Job 40:15-24 Behold now behemoth, which I made with thee; he eateth grass as an ox. {behemoth: probably an extinct animal of some kind} 16 Lo now, his strength is in his loins, and his force is in the navel of his belly. 17 He moveth his tail like a cedar: the sinews of his stones are wrapped together 18 His bones are as strong pieces of brass; his bones are like bars of iron. 19 He is the chief of the ways of God: he that made him can make his sword to approach unto him. 20 Surely the mountains bring him forth food, where all the beasts of the field play. 21 He lieth under the shady trees, in the covert of the reed, and fens. 22 The shady trees cover him with their shadow; the willows of the brook compass him about. 23 Behold, he drinketh up a river, and hasteth not: he trusteth that he can draw up Jordan into his mouth. {he drinketh up: Heb. he oppresseth} 24 He taketh it with his eyes: his nose pierceth through snares.

Job 41 Canst thou draw out leviathan with an hook? or his tongue with a cord which thou lettest down? {leviathan: probably an extinct animal of some kind} {which…: Heb. which thou drownest?} 2 Canst thou put an hook into his nose? or bore his jaw through with a thorn? 3 Will he make many supplications unto thee? will he speak soft words unto thee? 4 Will he make a covenant with thee? wilt thou take him for a servant for ever? 5 Wilt thou play with him as with a bird? or wilt thou bind him for thy maidens? 6 Shall the companions make a banquet of him? shall they part him among the merchants? 7 Canst thou fill his skin with barbed irons? or his head with fish spears? 8 Lay thine hand upon him, remember the battle, do no more. 9 Behold, the hope of him is in vain: shall not one be cast down even at the sight of him? 10 None is so fierce that dare stir him up: who then is able to stand before me? 

11 Who hath prevented me, that I should repay him? whatsoever is under the whole heaven is mine. 12 I will not conceal his parts, nor his power, nor his comely proportion. 13 Who can discover the face of his garment? or who can come to him with his double bridle? {with: or, within} 14 Who can open the doors of his face? his teeth are terrible round about. 15 His scales are his pride, shut up together as with a close seal. {scales: Heb. strong pieces of shields} 16 One is so near to another, that no air can come between them. 17 They are joined one to another, they stick together, that they cannot be sundered. 18 By his neesings a light doth shine, and his eyes are like the eyelids of the morning. 19 Out of his mouth go burning lamps, and sparks of fire leap out. 20 Out of his nostrils goeth smoke, as out of a seething pot or caldron. 21 His breath kindleth coals, and a flame goeth out of his mouth. 22 In his neck remaineth strength, and sorrow is turned into joy before him. {is turned into joy: Heb. rejoiceth} 23 The flakes of his flesh are joined together: they are firm in themselves; they cannot be moved. {flakes: Heb. fallings} 24 His heart is as firm as a stone; yea, as hard as a piece of the nether millstone. 25 When he raiseth up himself, the mighty are afraid: by reason of breakings they purify themselves. 26 The sword of him that layeth at him cannot hold: the spear, the dart, nor the habergeon. {habergeon: or, breastplate} 27 He esteemeth iron as straw, and brass as rotten wood. 28 The arrow cannot make him flee: slingstones are turned with him into stubble. 29 Darts are counted as stubble: he laugheth at the shaking of a spear. 30 Sharp stones are under him: he spreadeth sharp pointed things upon the mire. {Sharp stones: Heb. Sharp pieces of potsherd} 31 He maketh the deep to boil like a pot: he maketh the sea like a pot of ointment. 32 He maketh a path to shine after him; one would think the deep to be hoary. 33 Upon earth there is not his like, who is made without fear. {is made without fear: or, behave themselves without fear} 34 He beholdeth all high things: he is a king over all the children of pride.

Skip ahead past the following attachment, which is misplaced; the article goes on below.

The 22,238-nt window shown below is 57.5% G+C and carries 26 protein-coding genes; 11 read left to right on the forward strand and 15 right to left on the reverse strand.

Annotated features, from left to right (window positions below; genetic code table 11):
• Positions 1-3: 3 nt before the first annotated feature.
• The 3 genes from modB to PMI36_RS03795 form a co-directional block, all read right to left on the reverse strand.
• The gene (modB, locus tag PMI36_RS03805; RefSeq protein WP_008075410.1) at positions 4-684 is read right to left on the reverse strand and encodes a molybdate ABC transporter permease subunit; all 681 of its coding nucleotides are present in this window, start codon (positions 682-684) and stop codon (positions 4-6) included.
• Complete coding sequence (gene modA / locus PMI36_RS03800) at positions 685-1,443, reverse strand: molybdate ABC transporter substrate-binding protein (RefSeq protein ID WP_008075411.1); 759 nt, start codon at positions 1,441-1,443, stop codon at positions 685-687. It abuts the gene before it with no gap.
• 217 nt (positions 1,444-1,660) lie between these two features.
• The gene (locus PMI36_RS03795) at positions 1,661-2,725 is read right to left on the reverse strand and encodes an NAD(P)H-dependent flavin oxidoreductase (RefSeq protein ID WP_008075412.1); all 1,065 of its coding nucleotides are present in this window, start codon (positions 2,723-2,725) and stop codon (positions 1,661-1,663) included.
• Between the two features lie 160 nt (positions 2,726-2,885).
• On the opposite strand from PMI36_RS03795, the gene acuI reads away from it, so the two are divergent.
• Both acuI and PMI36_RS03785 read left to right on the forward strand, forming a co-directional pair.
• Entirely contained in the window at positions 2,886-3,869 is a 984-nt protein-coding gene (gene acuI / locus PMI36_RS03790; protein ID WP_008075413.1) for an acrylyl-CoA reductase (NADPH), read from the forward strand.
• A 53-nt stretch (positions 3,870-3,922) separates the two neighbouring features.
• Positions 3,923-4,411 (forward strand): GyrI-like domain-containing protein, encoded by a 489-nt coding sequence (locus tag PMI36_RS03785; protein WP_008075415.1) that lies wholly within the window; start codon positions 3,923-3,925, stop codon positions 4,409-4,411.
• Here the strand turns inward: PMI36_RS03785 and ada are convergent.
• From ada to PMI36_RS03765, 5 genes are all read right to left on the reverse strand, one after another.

resolver.jpg“The dragon was first seen on May 13, 1572, hissing like a snake. It had been hiding on the small estate of Master Petronius. At 5:00 PM, the dragon was caught on a public roadway by a herdsman named Baptista, near the hedge of a private farm, a mile from the remote city outskirts of Bologna. Baptista was following his ox cart home when he noticed the oxen suddenly come to a stop. He kicked them and shouted at them, but they refused to move and went down on their knees rather than move forward. At this point, the herdsman noticed a hissing sound and was startled to see this strange little dragon ahead of him.Trembling he struck it on the head with his rod and killed it. (Aldrovandus, Ulysses, The Natural History of Serpents and Dragons, 1640, p.402.)” Genesis Park, Dragons in History